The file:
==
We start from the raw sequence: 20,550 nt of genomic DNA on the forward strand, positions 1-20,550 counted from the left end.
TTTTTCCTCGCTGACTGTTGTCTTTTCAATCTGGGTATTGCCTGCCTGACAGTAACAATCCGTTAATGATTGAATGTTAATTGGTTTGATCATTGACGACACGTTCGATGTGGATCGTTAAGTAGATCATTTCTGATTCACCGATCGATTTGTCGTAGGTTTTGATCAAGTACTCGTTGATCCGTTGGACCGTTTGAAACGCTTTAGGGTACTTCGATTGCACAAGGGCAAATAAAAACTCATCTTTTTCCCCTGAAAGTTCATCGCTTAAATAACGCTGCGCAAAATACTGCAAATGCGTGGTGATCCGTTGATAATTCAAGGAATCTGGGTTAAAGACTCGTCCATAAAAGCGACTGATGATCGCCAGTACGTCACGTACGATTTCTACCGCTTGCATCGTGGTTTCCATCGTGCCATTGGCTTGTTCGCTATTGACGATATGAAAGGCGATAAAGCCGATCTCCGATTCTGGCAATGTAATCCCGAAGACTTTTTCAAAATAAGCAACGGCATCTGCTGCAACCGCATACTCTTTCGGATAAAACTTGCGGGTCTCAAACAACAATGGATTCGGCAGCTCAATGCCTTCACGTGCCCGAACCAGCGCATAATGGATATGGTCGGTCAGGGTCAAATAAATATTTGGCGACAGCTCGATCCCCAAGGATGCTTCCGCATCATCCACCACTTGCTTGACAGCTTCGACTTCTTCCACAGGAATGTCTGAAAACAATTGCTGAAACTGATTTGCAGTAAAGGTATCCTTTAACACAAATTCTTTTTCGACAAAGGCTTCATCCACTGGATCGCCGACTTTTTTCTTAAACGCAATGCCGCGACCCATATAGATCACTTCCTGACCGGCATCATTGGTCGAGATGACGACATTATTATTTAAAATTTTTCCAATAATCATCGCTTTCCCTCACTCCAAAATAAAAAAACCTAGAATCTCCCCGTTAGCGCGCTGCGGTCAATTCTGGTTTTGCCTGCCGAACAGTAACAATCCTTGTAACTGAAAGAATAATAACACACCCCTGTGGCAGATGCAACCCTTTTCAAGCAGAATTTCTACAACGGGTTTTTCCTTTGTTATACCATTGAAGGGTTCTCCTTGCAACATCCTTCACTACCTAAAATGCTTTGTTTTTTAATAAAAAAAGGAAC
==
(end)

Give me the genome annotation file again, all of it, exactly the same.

We start from the raw sequence: 20,550 nt of genomic DNA on the forward strand, positions 1-20,550 counted from the left end.
TTTTTCCTCGCTGACTGTTGTCTTTTCAATCTGGGTATTGCCTGCCTGACAGTAACAATCCGTTAATGATTGAATGTTAATTGGTTTGATCATTGACGACACGTTCGATGTGGATCGTTAAGTAGATCATTTCTGATTCACCGATCGATTTGTCGTAGGTTTTGATCAAGTACTCGTTGATCCGTTGGACCGTTTGAAACGCTTTAGGGTACTTCGATTGCACAAGGGCAAATAAAAACTCATCTTTTTCCCCTGAAAGTTCATCGCTTAAATAACGCTGCGCAAAATACTGCAAATGCGTGGTGATCCGTTGATAATTCAAGGAATCTGGGTTAAAGACTCGTCCATAAAAGCGACTGATGATCGCCAGTACGTCACGTACGATTTCTACCGCTTGCATCGTGGTTTCCATCGTGCCATTGGCTTGTTCGCTATTGACGATATGAAAGGCGATAAAGCCGATCTCCGATTCTGGCAATGTAATCCCGAAGACTTTTTCAAAATAAGCAACGGCATCTGCTGCAACCGCATACTCTTTCGGATAAAACTTGCGGGTCTCAAACAACAATGGATTCGGCAGCTCAATGCCTTCACGTGCCCGAACCAGCGCATAATGGATATGGTCGGTCAGGGTCAAATAAATATTTGGCGACAGCTCGATCCCCAAGGATGCTTCCGCATCATCCACCACTTGCTTGACAGCTTCGACTTCTTCCACAGGAATGTCTGAAAACAATTGCTGAAACTGATTTGCAGTAAAGGTATCCTTTAACACAAATTCTTTTTCGACAAAGGCTTCATCCACTGGATCGCCGACTTTTTTCTTAAACGCAATGCCGCGACCCATATAGATCACTTCCTGACCGGCATCATTGGTCGAGATGACGACATTATTATTTAAAATTTTTCCAATAATCATCGCTTTCCCTCACTCCAAAATAAAAAAACCTAGAATCTCCCCGTTAGCGCGCTGCGGTCAATTCTGGTTTTGCCTGCCGAACAGTAACAATCCTTGTAACTGAAAGAATAATAACACACCCCTGTGGCAGATGCAACCCTTTTCAAGCAGAATTTCTACAACGGGTTTTTCCTTTGTTATACCATTGAAGGGTTCTCCTTGCAACATCCTTCACTACCTAAAATGCTTTGTTTTTTAATAAAAAAAGGAAC